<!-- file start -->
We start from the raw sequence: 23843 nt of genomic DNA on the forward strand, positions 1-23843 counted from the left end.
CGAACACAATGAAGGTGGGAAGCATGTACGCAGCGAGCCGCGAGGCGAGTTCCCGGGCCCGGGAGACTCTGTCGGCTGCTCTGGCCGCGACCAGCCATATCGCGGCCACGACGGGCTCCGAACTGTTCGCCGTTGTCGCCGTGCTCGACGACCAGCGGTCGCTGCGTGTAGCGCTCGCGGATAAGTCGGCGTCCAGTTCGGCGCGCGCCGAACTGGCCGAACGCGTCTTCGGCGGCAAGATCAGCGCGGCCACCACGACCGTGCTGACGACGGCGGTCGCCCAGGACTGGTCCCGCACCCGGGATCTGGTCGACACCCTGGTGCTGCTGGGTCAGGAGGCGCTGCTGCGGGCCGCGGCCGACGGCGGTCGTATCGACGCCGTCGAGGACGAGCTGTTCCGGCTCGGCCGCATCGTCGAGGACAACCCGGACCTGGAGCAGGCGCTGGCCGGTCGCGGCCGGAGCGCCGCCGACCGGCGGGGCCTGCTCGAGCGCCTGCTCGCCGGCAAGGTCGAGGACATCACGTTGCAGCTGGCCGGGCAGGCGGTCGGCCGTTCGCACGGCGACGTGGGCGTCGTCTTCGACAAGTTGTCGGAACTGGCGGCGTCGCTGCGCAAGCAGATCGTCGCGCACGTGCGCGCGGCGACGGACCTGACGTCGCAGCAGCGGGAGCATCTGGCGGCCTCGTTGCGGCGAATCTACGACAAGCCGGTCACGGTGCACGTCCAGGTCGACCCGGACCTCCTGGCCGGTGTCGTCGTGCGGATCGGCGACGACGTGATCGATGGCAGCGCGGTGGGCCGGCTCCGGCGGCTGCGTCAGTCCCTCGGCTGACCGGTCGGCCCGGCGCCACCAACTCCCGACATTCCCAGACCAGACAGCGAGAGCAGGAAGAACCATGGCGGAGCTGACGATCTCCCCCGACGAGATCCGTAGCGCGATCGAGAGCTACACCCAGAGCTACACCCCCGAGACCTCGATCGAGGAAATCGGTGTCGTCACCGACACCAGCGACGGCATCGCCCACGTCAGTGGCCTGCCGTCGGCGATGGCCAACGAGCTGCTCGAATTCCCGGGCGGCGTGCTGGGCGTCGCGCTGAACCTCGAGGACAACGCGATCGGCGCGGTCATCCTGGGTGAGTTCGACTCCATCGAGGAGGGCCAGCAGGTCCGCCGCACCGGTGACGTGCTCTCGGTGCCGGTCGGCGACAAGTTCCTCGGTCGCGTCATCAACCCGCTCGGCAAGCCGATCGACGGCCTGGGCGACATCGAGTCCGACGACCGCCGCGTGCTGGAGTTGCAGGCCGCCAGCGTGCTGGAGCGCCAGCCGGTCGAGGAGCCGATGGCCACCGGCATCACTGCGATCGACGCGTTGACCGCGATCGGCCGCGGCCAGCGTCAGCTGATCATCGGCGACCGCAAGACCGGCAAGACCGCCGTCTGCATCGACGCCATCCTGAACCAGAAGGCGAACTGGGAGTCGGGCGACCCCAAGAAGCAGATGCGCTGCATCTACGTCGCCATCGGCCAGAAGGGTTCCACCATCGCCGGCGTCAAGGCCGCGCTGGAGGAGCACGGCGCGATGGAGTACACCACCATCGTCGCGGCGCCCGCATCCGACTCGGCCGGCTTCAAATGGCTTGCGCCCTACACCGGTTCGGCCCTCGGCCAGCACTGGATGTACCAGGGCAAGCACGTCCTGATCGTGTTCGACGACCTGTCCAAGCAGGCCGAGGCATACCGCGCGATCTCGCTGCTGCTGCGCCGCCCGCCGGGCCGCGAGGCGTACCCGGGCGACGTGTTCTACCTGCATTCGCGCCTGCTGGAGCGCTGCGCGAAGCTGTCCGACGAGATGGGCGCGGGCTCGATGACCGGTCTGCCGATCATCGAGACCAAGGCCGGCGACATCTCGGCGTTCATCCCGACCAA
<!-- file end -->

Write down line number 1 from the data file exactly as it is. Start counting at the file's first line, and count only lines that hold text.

We start from the raw sequence: 23843 nt of genomic DNA on the forward strand, positions 1-23843 counted from the left end.